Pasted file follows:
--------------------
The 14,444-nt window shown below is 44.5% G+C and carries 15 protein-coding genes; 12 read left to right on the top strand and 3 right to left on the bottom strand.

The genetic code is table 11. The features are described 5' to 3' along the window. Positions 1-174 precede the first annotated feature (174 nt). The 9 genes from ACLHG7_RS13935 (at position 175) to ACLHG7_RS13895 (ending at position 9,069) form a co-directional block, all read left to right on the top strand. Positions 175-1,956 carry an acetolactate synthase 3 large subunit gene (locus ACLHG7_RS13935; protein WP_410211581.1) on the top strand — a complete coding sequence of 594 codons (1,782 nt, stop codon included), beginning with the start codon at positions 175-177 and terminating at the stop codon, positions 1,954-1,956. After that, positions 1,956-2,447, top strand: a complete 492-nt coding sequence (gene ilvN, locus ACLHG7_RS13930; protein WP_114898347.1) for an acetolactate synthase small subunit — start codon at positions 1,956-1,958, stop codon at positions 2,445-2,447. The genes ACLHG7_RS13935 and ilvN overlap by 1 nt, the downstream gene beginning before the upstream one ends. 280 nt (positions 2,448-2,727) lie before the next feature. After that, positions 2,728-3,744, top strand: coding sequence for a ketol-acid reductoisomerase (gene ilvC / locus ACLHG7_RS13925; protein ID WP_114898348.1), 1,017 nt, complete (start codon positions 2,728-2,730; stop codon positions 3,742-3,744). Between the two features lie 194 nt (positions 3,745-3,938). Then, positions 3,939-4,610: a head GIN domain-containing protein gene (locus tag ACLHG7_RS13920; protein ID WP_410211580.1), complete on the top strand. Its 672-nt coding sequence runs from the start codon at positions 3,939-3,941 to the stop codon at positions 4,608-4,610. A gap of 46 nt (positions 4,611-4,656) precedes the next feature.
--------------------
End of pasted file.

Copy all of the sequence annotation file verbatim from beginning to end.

The 14,444-nt window shown below is 44.5% G+C and carries 15 protein-coding genes; 12 read left to right on the top strand and 3 right to left on the bottom strand.

The genetic code is table 11. The features are described 5' to 3' along the window. Positions 1-174 precede the first annotated feature (174 nt). The 9 genes from ACLHG7_RS13935 (at position 175) to ACLHG7_RS13895 (ending at position 9,069) form a co-directional block, all read left to right on the top strand. Positions 175-1,956 carry an acetolactate synthase 3 large subunit gene (locus ACLHG7_RS13935; protein WP_410211581.1) on the top strand — a complete coding sequence of 594 codons (1,782 nt, stop codon included), beginning with the start codon at positions 175-177 and terminating at the stop codon, positions 1,954-1,956. After that, positions 1,956-2,447, top strand: a complete 492-nt coding sequence (gene ilvN, locus ACLHG7_RS13930; protein WP_114898347.1) for an acetolactate synthase small subunit — start codon at positions 1,956-1,958, stop codon at positions 2,445-2,447. The genes ACLHG7_RS13935 and ilvN overlap by 1 nt, the downstream gene beginning before the upstream one ends. 280 nt (positions 2,448-2,727) lie before the next feature. After that, positions 2,728-3,744, top strand: coding sequence for a ketol-acid reductoisomerase (gene ilvC / locus ACLHG7_RS13925; protein ID WP_114898348.1), 1,017 nt, complete (start codon positions 2,728-2,730; stop codon positions 3,742-3,744). Between the two features lie 194 nt (positions 3,745-3,938). Then, positions 3,939-4,610: a head GIN domain-containing protein gene (locus tag ACLHG7_RS13920; protein ID WP_410211580.1), complete on the top strand. Its 672-nt coding sequence runs from the start codon at positions 3,939-3,941 to the stop codon at positions 4,608-4,610. A gap of 46 nt (positions 4,611-4,656) precedes the next feature.